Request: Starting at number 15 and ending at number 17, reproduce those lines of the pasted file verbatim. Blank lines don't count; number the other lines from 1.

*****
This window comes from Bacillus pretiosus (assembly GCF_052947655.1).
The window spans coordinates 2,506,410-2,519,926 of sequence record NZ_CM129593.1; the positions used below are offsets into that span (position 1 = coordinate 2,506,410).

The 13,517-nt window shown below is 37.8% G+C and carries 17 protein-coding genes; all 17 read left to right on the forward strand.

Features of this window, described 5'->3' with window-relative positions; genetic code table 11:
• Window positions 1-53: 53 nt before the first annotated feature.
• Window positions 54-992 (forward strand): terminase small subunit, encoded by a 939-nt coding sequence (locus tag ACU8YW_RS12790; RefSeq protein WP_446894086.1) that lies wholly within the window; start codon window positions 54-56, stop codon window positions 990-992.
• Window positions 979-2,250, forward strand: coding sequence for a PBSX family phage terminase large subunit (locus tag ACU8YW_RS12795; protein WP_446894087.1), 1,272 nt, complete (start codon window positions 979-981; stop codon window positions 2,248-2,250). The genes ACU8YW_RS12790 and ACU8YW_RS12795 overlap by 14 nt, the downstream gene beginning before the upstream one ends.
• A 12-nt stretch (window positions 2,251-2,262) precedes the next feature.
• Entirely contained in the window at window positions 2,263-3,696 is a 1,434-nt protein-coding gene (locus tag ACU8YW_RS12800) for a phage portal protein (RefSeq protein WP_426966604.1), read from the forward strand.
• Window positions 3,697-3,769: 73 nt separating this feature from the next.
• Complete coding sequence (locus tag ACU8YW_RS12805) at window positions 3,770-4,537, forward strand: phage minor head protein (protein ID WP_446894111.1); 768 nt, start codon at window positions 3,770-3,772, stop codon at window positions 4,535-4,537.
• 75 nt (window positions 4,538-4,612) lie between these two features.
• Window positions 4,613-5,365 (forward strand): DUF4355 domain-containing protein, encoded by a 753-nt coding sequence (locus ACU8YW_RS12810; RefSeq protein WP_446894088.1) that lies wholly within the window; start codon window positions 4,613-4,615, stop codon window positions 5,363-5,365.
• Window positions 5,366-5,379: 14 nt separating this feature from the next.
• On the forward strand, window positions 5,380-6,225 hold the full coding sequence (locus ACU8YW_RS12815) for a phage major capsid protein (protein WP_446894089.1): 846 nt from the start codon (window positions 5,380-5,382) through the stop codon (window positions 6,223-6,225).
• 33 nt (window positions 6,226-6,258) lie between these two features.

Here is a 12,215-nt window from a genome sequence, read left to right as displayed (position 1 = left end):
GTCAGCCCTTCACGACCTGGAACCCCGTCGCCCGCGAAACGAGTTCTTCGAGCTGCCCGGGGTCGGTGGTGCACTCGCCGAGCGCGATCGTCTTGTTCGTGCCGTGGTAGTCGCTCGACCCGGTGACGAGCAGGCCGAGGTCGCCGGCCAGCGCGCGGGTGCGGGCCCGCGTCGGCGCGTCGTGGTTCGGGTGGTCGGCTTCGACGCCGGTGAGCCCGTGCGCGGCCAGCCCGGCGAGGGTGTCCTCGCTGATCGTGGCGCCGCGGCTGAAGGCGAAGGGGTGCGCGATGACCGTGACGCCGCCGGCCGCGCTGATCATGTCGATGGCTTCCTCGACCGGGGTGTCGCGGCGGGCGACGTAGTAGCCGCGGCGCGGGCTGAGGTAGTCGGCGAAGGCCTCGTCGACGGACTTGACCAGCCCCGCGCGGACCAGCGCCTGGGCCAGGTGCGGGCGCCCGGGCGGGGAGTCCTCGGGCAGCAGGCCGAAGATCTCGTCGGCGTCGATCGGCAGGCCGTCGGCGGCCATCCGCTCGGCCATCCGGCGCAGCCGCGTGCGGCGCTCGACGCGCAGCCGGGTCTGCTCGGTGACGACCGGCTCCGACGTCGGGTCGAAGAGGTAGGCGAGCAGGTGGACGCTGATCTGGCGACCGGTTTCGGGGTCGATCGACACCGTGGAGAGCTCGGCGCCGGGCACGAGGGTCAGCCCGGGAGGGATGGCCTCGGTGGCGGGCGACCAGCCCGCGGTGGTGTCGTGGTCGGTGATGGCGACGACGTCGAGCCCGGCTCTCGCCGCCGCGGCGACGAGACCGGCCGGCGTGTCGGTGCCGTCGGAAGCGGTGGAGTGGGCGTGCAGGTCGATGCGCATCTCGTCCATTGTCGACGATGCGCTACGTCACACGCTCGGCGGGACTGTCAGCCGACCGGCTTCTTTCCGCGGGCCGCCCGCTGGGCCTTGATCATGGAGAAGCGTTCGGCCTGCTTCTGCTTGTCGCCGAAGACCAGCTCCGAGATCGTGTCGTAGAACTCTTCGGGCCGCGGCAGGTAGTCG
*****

• On the forward strand, window positions 5,380-6,225 hold the full coding sequence (locus ACU8YW_RS12815) for a phage major capsid protein (protein WP_446894089.1): 846 nt from the start codon (window positions 5,380-5,382) through the stop codon (window positions 6,223-6,225).
• 33 nt (window positions 6,226-6,258) lie between these two features.

Here is a 12,215-nt window from a genome sequence, read left to right as displayed (position 1 = left end):